Study Questions Wisdom of Harvesting Only the Largest Fish

Discussion in 'All Catfishing' started by Spongiform, Jun 8, 2006.

  1. Spongiform

    Spongiform New Member

    I saw the other thread on this topic tonight and thought I'd add this too it - but in a new thread so it wasn't buried 10 pages under!

    Here's the Study ->

    Fisheries managers frequently set minimum size limits for captured animals, mandating that the smallest--and thus youngest--be freed to allow for full maturation. But findings detailed in the current issue of the journal Science suggest that these regulations may actually be shrinking the average size of wild fish over time. Plucking the largest fish from the gene pool, the authors report, leaves only hereditary information from the smallest fish for the next generation.

    To examine the potential evolutionary effects of selective extraction , David Conover and Stephan Munch of the State University of New York at Stony Brook studied a common marine fish called Menidia menidia. Allowing groups of the fish to grow in separate tanks, the scientists removed and weighed the largest 90 percent of individuals from some tanks, the smallest 90 percent from others, and a random 90 percent assortment from the rest. After the remaining fish matured and spawned, the team repeated the process. Initially, the large fish-harvested tanks produced the highest yields. After four generations of such "fishing," however, the total weight of all the fish extracted from the small fish-harvested tanks, as well as the average weight of each creature, amounted to twice that of the large fish-harvested tanks. Additionally, since the reproductive capability of large fish is much greater than that of small ones, small fish-harvesting resulted in more fertile animals. Juvenile survival rates were about the same for all groups, indicating that evolved changes in growth, not viability, caused these results. The findings suggest that in the real world, taking only the largest fish may in the long run result in a calamitous decrease in yield, and thus income, for the entire industry.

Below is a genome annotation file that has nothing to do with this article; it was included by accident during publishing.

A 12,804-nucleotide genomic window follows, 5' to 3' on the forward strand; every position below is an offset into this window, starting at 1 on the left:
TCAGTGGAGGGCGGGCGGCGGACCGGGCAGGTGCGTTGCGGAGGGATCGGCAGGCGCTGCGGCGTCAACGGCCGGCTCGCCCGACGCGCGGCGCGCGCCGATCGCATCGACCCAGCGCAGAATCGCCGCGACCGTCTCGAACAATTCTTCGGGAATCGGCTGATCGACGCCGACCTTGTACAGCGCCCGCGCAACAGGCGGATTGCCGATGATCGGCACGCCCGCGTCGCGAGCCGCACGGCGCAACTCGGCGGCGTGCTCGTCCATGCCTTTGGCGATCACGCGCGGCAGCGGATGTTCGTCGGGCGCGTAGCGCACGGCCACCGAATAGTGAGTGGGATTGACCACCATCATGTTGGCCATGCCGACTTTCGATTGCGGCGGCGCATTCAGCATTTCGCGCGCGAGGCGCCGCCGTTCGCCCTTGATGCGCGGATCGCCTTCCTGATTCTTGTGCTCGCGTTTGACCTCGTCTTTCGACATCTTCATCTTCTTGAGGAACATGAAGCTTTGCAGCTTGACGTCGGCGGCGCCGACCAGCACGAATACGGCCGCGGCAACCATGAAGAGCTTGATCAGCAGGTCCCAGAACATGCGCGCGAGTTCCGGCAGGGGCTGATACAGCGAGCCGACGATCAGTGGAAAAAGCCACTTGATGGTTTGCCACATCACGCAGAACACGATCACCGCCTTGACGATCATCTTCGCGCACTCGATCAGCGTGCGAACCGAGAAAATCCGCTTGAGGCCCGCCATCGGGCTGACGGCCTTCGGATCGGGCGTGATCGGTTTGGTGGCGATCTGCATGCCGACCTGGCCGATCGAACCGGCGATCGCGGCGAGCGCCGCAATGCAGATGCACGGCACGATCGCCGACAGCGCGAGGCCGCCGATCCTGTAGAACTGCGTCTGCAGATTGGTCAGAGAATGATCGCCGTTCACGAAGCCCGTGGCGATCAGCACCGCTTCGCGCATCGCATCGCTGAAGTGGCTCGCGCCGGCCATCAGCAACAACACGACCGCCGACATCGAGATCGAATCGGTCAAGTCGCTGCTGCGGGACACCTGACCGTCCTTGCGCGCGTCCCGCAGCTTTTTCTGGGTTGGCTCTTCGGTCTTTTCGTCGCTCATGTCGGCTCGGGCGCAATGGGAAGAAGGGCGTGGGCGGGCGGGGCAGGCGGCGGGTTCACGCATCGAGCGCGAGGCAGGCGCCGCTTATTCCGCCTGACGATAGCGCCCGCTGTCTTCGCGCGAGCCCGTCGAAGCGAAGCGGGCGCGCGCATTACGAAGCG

Fishing is big business for many coastal communities. "In New York State alone, the commercial fishing, recreational fishing, and the seafood industries make a $11.5 billion contribution to the state’s economy and employ over 100,000 people," remarks Jack Mattice of New York Sea Grant, one of the funders of this project. A successful industry is based on a healthy fishery, however. "Our study illustrates how well-intentioned management plans that appear to maximize yield on ecological time scales may have the opposite effect after accounting for evolutionary dynamics," Conover notes. The researchers thus propose both creating no-fish areas to prevent an irreversible loss of important genetic diversity, and setting a maximum size limit in addition to the minimum.

    So it's no myth that taking the big ones consistently has a negative effect on the populations.

    Food for thought :D

  2. JAinSC

    JAinSC Active Member

    South Carolina
    Catfish are the perfect species to illustrate the other side of the problem with only minimum size limits, too. Catfish are great at reproducing: they have good parental care and are just very good at producing more small catfish. Catfish, expecially blues and channels, also live a very long time and take a long time to get big. This isn't a problem if you want a lake or river filled with little fish, but if you like great big trophy size fish, then you have to protect the bigger fish simply so they have time to reach the larger size.